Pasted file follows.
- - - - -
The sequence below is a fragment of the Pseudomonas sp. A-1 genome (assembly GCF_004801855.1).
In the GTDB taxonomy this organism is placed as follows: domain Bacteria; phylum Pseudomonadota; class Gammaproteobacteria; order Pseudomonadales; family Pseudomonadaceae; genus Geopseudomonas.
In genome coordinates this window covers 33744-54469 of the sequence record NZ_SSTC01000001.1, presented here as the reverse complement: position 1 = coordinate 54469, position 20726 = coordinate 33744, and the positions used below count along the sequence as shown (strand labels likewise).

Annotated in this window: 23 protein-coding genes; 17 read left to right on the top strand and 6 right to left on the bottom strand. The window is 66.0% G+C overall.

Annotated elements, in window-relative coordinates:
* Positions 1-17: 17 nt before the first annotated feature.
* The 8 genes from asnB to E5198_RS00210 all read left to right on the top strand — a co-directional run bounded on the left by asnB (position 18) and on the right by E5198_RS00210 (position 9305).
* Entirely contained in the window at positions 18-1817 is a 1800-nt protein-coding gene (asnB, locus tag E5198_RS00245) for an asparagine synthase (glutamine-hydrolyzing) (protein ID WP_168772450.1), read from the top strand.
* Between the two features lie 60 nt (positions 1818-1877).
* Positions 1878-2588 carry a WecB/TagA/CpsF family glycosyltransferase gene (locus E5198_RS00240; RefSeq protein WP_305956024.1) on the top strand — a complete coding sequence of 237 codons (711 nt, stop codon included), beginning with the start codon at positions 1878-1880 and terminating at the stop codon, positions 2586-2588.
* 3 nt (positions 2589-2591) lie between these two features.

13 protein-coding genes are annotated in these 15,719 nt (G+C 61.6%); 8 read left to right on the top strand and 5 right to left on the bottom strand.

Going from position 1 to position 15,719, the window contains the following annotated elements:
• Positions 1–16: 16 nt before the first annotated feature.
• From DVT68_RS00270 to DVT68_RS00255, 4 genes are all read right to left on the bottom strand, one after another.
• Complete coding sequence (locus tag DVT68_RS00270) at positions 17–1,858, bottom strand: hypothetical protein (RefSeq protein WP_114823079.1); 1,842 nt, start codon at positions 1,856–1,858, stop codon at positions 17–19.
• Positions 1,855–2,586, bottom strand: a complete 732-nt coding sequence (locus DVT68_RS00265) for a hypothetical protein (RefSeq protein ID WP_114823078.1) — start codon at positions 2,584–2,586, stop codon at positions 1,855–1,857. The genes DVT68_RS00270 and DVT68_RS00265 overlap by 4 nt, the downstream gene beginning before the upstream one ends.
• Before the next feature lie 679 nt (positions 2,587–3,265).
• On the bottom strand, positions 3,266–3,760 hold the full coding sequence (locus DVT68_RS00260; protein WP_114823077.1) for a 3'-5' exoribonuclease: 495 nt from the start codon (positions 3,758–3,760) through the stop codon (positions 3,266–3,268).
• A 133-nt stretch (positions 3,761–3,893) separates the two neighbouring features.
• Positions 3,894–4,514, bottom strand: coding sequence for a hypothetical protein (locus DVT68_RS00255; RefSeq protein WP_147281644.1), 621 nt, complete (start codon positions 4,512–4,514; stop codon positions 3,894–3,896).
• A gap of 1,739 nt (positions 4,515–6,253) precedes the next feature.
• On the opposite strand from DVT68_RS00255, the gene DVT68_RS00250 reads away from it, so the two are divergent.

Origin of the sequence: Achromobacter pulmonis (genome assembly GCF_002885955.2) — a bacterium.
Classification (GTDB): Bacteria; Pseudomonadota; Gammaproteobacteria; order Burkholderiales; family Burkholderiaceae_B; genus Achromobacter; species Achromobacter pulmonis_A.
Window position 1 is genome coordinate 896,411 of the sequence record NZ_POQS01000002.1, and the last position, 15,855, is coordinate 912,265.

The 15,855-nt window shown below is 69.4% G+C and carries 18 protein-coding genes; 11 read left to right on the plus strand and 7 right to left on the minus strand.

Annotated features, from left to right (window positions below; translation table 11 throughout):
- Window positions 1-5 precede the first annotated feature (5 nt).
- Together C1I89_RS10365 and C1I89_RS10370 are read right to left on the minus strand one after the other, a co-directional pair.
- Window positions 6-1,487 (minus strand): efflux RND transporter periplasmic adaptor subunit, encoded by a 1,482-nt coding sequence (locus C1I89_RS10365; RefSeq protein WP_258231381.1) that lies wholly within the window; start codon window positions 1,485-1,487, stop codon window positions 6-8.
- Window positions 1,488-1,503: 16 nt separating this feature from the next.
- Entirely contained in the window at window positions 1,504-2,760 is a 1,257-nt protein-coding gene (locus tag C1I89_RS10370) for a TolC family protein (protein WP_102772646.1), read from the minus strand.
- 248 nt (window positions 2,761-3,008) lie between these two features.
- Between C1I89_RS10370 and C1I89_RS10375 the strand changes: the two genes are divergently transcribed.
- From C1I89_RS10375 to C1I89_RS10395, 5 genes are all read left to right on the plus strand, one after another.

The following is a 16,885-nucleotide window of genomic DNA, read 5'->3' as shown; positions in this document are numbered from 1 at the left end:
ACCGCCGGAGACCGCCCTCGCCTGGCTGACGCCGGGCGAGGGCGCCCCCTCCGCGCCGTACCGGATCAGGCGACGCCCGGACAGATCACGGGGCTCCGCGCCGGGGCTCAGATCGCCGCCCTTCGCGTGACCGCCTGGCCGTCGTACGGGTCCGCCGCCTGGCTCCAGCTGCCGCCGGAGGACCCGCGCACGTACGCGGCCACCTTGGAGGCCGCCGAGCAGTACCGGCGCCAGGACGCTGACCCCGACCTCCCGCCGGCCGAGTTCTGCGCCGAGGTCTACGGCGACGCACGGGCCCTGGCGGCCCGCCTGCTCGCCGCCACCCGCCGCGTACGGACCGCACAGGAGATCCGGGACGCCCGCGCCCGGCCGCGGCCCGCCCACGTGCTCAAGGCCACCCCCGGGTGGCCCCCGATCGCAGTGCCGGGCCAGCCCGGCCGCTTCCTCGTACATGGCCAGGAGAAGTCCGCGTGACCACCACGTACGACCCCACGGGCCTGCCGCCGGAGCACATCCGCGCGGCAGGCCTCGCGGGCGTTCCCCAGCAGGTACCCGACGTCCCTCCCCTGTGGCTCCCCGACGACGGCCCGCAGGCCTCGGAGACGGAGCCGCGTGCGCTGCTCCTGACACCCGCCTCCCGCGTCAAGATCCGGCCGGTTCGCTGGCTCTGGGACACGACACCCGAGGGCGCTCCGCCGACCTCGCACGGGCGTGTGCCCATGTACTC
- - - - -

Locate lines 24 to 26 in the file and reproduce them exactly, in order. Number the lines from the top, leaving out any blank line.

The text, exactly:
Origin of the sequence: Achromobacter pulmonis (genome assembly GCF_002885955.2) — a bacterium.
Classification (GTDB): Bacteria; Pseudomonadota; Gammaproteobacteria; order Burkholderiales; family Burkholderiaceae_B; genus Achromobacter; species Achromobacter pulmonis_A.
Window position 1 is genome coordinate 896,411 of the sequence record NZ_POQS01000002.1, and the last position, 15,855, is coordinate 912,265.